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Dignity is one of the most controversial and yet commonly used terms in debates regarding end-of-life issues. The term “dignity” can take various meanings. For example, it can be used to denote the respect owed to an individual person, or to signify the intrinsic value of humankind as a whole. These two different understandings of dignity inevitably lead to different approaches to end-of-life decisionmaking.
This article explores the meaning of the term “dignity” in two European countries, England and France. Our analysis compares public debates and legislation on end-of-life-related issues in these two countries. We argue that in England dignity is most commonly understood as respect for individual autonomy, whereas in France dignity usually signifies respect for humanity as a whole. We demonstrate that the difference in the conceptualization of the term leads to different ethical, and hence legal and practical, approaches to end-of-life issues and vulnerable patients. Our particular focus is on (1) withdrawing/withholding life-sustaining treatment, (2) respect for patient preferences, and (3) assistance in dying.
Given the difference in the understanding of dignity, and the underlying philosophical approaches, it appears that there is still a long way to go before we can establish common guidelines on end-of-life decisions across Europe and beyond. However, clarifying the use of the term “dignity” in different discussions around Europe could hopefully facilitate this endeavor.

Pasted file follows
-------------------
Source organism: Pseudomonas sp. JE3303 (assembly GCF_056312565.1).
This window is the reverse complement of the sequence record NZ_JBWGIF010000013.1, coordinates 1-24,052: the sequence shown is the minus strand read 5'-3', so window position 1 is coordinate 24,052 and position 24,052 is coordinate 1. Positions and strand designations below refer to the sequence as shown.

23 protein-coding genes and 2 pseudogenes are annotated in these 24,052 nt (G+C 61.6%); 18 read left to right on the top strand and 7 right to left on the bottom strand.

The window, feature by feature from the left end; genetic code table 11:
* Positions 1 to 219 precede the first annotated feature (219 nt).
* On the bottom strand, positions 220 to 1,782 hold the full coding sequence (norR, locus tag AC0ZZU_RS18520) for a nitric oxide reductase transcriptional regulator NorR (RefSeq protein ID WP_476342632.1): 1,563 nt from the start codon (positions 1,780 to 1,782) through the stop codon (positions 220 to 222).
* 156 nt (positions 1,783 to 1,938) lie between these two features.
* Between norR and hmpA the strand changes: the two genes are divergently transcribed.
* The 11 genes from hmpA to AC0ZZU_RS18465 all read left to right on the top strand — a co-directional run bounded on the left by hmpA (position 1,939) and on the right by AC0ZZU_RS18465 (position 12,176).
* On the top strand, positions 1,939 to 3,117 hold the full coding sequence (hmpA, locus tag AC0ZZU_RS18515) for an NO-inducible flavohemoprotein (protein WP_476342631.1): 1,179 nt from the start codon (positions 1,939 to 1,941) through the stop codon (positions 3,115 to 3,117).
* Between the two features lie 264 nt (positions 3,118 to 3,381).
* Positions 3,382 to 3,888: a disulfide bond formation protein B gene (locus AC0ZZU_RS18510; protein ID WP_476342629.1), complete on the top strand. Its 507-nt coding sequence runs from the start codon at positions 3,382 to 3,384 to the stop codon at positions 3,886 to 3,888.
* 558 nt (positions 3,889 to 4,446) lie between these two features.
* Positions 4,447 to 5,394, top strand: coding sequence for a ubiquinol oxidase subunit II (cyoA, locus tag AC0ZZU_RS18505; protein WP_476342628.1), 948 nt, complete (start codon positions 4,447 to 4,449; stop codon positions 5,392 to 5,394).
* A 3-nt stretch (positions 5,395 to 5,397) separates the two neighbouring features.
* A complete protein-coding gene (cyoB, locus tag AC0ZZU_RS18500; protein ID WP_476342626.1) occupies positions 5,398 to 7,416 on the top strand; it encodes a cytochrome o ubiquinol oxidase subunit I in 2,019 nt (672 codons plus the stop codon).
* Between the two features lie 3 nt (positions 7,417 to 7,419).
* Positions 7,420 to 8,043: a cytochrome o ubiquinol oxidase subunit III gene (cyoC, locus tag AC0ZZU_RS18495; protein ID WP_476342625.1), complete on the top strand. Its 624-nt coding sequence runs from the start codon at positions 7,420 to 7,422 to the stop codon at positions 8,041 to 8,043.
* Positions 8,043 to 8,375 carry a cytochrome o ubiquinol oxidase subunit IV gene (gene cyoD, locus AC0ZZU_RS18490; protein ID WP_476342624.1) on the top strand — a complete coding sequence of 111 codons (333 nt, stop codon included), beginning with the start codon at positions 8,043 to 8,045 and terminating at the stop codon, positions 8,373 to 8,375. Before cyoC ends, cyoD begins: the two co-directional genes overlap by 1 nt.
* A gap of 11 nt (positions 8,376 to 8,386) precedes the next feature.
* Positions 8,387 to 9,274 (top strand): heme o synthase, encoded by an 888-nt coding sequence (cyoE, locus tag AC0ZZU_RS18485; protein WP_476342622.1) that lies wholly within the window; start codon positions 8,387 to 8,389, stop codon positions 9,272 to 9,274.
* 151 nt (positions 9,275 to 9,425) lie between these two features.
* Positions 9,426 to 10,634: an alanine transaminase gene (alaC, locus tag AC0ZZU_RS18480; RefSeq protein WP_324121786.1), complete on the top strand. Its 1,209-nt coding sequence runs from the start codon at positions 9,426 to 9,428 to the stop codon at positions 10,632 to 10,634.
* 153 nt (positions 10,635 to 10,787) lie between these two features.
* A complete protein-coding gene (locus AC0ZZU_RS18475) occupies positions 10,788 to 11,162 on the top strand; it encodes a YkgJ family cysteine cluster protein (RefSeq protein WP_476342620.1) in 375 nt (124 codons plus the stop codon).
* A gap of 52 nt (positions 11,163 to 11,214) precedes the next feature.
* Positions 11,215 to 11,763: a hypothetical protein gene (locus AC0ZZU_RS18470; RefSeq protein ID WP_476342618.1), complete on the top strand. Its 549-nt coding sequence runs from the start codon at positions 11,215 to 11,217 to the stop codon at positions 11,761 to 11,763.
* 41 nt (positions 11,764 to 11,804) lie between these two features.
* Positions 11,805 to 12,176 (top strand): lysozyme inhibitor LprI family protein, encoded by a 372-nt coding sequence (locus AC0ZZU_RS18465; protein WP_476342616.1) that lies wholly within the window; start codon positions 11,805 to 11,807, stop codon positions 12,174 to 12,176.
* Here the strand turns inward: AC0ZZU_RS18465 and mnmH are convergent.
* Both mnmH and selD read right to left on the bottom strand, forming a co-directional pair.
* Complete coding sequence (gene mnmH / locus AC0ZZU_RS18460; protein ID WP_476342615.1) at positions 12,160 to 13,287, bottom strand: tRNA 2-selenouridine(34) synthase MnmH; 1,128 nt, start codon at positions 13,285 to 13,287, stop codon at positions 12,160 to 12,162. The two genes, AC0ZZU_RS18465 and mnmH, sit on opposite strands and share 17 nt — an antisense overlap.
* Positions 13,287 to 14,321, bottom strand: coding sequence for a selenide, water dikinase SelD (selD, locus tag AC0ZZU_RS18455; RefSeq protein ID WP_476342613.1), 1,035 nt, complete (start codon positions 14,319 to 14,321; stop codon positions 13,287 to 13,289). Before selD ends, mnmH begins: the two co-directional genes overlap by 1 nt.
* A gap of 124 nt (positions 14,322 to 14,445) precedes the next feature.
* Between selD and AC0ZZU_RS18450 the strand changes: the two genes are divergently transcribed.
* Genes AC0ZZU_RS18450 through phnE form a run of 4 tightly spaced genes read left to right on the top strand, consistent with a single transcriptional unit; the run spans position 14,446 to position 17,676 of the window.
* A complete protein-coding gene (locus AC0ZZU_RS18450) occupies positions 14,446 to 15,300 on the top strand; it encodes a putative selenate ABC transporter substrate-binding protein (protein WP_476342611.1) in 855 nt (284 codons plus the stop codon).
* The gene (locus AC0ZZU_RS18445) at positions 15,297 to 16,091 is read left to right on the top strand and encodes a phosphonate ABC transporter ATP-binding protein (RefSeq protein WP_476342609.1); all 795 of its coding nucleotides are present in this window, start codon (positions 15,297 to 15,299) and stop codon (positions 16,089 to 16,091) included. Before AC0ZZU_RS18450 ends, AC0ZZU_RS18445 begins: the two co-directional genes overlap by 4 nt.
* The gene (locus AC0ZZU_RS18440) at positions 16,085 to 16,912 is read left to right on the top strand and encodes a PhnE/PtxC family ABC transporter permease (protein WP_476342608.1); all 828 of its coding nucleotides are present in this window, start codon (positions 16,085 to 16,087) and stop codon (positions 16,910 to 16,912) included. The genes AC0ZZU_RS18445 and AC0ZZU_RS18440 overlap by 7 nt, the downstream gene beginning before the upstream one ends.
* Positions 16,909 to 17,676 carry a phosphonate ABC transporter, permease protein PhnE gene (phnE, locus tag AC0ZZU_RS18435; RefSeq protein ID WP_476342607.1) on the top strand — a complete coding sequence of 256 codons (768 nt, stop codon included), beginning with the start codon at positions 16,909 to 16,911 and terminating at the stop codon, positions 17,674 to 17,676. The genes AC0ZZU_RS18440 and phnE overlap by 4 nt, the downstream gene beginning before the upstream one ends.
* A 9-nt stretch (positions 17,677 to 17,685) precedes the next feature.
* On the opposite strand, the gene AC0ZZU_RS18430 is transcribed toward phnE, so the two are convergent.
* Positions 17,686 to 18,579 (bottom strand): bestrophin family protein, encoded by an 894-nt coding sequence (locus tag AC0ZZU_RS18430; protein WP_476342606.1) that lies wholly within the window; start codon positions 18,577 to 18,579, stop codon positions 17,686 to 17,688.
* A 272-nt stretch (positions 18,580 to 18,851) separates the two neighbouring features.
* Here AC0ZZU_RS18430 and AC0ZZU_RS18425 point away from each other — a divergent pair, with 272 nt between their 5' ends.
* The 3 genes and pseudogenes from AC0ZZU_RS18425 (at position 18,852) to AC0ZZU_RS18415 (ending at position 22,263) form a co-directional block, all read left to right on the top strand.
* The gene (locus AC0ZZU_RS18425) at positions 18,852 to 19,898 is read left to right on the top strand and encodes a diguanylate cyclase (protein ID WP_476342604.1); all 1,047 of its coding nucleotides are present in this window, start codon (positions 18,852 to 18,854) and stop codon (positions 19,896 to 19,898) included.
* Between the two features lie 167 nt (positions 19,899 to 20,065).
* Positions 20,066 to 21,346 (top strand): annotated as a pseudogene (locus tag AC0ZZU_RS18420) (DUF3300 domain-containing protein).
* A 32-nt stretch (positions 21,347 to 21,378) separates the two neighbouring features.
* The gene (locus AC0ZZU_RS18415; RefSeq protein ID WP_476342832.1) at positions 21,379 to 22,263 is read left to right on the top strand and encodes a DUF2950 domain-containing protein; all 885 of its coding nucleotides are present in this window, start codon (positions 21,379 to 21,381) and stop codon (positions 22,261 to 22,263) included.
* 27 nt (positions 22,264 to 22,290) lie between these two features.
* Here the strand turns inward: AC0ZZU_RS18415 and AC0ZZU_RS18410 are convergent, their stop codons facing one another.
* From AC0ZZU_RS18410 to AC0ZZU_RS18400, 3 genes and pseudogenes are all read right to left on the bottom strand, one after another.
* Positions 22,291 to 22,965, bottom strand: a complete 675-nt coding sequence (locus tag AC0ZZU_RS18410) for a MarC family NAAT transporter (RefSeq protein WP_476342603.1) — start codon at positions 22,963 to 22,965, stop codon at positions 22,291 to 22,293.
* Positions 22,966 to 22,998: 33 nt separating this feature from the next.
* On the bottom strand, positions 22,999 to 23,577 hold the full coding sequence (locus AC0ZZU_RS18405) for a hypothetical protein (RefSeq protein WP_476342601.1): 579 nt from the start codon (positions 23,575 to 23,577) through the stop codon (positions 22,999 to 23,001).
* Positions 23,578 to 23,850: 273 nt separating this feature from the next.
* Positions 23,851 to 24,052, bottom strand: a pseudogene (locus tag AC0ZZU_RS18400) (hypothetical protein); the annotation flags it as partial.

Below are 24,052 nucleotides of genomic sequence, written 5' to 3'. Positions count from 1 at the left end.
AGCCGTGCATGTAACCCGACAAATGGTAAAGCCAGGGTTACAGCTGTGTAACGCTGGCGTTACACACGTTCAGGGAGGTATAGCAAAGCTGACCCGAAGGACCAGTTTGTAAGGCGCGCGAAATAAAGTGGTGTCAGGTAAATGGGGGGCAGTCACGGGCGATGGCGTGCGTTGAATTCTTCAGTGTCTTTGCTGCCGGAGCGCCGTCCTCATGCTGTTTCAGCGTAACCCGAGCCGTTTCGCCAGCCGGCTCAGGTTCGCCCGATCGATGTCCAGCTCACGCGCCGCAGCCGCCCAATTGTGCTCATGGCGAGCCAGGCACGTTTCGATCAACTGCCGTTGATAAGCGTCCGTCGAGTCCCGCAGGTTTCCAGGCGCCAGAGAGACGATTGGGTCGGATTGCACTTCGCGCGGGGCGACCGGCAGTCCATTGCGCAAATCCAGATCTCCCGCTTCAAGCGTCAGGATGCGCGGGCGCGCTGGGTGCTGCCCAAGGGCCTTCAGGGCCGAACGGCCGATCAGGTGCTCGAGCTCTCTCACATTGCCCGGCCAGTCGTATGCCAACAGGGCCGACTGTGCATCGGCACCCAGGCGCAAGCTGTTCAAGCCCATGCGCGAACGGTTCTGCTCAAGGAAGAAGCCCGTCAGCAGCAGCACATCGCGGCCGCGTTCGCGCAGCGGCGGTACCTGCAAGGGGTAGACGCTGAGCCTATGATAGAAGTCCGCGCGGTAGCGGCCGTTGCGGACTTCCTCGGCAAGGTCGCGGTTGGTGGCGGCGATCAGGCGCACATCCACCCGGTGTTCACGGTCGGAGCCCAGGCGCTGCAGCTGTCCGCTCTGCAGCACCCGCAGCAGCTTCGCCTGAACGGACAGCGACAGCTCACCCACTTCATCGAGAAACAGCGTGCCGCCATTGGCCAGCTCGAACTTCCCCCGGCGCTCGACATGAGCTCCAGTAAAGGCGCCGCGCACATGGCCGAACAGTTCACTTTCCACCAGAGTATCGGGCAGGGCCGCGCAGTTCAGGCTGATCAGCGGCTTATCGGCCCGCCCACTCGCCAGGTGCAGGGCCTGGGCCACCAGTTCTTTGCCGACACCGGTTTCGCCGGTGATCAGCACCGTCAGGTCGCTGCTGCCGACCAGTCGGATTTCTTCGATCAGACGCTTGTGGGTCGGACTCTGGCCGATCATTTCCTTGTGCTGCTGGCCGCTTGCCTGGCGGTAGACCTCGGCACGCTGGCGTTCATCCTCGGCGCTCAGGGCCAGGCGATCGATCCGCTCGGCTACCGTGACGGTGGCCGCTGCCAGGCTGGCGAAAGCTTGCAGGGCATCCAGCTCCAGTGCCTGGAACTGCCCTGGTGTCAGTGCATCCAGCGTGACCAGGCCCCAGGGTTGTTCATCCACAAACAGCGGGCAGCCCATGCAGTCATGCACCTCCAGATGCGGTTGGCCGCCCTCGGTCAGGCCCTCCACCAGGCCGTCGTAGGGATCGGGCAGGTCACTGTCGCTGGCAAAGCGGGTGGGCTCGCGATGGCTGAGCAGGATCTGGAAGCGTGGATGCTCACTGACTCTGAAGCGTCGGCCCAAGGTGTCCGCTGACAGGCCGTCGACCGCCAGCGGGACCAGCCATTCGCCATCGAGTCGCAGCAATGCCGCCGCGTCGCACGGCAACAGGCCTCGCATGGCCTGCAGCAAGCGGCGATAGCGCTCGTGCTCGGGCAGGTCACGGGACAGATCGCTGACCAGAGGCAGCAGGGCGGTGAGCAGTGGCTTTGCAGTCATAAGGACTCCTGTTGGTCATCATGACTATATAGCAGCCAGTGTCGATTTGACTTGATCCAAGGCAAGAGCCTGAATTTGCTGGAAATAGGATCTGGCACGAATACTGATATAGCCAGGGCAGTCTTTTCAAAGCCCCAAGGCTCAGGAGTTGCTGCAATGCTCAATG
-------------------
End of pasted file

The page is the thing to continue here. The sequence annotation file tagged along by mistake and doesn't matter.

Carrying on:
Dignity is a highly debatable concept. Many different meanings have been proposed in ethical and political debates, but a consensus has not been reached.1 The lack of a clear definition of dignity has given rise to controversy and confusion. Some authors defend the term,2,3,4 whereas others reject it as a useless one in bioethics.5 However, dignity remains a prominent concept in international bioethics guidelines and regulations. For example, the 1997 European Convention on Human Rights and Biomedicine,6 the UNESCO’s 1997 Universal Declaration on the Genome and Human Rights7 and the 2005 Universal Declaration on Bioethics and Human Rights8 all invoke human dignity and the obligation to respect it as the basis of restrictions and obligations in biomedical practice.
Respect for dignity is invoked as one of the fundamental principles in moral debates and international guidelines on end-of-life issues. More specifically, Article 5 of the European Convention on Human Rights and Biomedicine presents the obligation to seek patient consent for each health intervention, implying the right to refuse treatment, as a way of respecting dignity and individual freedoms. The convention is endorsed by the majority of European countries, including England and France. These countries have an obligation to implement the directives of the convention nationally. However, national approaches to this implementation can differ markedly. One of the reasons for this discrepancy among countries can be the different meanings of the term “dignity” and the different forms respect for human dignity can take.9 It is, therefore, important to explore the different meanings of dignity in an attempt to illuminate its use in the debates10 and thus facilitate dialogue among countries.11
In this article we focus on two countries, England and France, and the way the international directive regarding respect for dignity has been translated at a national level. We examine the legal approach to end-of-life practices in England and France and also investigate the meaning of the term “dignity” as it appears in public policies and national guidelines.